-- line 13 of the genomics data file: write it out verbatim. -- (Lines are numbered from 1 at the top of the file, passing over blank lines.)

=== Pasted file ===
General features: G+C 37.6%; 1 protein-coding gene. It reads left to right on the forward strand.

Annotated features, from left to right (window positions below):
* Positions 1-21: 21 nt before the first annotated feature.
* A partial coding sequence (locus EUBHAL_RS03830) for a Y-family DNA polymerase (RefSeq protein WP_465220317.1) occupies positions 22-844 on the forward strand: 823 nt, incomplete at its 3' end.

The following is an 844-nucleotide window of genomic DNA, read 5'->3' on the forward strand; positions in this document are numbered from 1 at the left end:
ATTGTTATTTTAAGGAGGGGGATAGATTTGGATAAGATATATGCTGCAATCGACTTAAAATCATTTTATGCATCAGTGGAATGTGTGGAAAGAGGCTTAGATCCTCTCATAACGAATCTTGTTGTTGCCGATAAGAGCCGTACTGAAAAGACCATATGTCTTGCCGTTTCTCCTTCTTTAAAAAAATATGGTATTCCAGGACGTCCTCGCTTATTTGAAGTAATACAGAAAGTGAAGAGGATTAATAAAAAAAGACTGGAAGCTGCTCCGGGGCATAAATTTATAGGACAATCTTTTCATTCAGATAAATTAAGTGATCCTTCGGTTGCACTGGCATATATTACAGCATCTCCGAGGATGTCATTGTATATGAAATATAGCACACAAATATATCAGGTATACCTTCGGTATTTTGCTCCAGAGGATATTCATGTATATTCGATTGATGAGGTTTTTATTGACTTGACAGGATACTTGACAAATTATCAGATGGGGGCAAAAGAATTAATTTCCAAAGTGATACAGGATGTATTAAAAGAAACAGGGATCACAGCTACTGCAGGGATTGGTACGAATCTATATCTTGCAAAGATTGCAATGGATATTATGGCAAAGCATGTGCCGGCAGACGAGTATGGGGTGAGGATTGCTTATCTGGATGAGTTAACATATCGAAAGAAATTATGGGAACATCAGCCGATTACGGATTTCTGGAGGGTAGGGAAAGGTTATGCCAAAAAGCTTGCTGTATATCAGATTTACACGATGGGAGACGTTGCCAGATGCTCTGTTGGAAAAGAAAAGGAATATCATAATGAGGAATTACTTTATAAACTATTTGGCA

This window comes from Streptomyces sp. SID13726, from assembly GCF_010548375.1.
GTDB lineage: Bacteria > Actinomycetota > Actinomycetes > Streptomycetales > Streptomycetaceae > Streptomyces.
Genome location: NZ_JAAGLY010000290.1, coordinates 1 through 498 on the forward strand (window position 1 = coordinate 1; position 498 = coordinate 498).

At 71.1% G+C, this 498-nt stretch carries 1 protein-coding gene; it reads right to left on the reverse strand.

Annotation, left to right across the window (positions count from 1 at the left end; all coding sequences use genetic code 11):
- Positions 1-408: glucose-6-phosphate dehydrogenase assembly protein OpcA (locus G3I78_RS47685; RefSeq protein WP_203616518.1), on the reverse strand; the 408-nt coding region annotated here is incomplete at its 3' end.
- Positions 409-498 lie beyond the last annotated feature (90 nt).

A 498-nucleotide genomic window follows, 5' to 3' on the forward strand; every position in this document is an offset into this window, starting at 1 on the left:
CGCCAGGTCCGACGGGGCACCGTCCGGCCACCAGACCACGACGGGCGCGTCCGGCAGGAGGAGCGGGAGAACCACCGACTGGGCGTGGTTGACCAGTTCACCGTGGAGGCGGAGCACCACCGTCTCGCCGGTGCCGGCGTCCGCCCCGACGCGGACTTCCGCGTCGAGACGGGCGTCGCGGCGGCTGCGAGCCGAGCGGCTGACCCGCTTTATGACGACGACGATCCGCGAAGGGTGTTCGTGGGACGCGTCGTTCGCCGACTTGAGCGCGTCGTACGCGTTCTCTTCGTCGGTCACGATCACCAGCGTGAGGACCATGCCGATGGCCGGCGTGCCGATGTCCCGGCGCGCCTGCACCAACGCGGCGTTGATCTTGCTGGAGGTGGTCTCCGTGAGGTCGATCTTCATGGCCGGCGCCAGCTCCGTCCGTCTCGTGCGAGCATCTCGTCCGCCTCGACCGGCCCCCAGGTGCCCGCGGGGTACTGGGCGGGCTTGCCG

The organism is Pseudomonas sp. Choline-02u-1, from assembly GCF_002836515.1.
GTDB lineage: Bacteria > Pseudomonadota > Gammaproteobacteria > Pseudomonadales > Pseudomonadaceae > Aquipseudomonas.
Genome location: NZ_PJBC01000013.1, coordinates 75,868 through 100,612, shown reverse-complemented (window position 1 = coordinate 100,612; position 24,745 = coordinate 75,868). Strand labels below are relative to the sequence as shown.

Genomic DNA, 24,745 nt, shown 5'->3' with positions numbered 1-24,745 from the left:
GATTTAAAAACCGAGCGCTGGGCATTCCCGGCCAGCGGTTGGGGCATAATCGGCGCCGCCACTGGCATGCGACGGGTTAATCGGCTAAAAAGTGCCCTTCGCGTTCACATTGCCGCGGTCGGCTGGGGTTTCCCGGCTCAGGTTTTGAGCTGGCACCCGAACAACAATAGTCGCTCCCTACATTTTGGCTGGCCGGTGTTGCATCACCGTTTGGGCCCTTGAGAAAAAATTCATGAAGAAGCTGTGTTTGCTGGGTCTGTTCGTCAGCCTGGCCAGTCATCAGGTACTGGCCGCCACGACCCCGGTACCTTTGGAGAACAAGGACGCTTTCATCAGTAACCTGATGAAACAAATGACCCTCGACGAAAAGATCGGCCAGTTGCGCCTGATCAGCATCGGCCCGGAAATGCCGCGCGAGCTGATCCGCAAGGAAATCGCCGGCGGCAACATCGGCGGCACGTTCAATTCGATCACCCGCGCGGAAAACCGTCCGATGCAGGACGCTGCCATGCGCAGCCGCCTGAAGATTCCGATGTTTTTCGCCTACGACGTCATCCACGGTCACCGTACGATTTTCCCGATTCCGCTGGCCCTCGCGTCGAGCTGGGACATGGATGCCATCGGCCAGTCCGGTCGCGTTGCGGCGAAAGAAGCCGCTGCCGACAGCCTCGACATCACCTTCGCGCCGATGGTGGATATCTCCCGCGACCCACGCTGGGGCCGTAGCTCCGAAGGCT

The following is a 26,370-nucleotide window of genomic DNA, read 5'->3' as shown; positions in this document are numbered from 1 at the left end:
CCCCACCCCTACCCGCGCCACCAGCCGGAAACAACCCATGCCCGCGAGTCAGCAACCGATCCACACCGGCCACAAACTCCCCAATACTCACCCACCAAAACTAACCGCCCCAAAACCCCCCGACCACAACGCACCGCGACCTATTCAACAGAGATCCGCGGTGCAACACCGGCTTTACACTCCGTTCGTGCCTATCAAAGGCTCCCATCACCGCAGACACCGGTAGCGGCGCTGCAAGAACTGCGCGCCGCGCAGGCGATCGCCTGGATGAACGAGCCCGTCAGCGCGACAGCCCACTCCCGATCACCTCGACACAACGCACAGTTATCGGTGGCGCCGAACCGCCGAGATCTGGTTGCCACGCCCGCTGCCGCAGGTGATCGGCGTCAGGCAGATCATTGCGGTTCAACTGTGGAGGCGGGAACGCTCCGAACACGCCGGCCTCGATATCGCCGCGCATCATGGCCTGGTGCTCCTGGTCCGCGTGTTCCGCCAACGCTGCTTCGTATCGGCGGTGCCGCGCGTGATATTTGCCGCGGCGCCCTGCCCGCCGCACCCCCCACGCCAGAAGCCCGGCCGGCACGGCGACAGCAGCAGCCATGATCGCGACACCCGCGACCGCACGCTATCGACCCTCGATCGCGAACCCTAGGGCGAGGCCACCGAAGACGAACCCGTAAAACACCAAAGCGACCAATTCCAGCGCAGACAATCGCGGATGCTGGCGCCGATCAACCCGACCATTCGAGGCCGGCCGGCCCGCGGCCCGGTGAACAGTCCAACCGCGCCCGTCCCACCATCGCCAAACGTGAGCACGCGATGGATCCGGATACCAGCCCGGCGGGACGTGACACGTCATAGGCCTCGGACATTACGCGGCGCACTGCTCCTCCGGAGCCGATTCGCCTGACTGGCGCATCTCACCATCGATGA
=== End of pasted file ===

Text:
- Positions 409-498 lie beyond the last annotated feature (90 nt).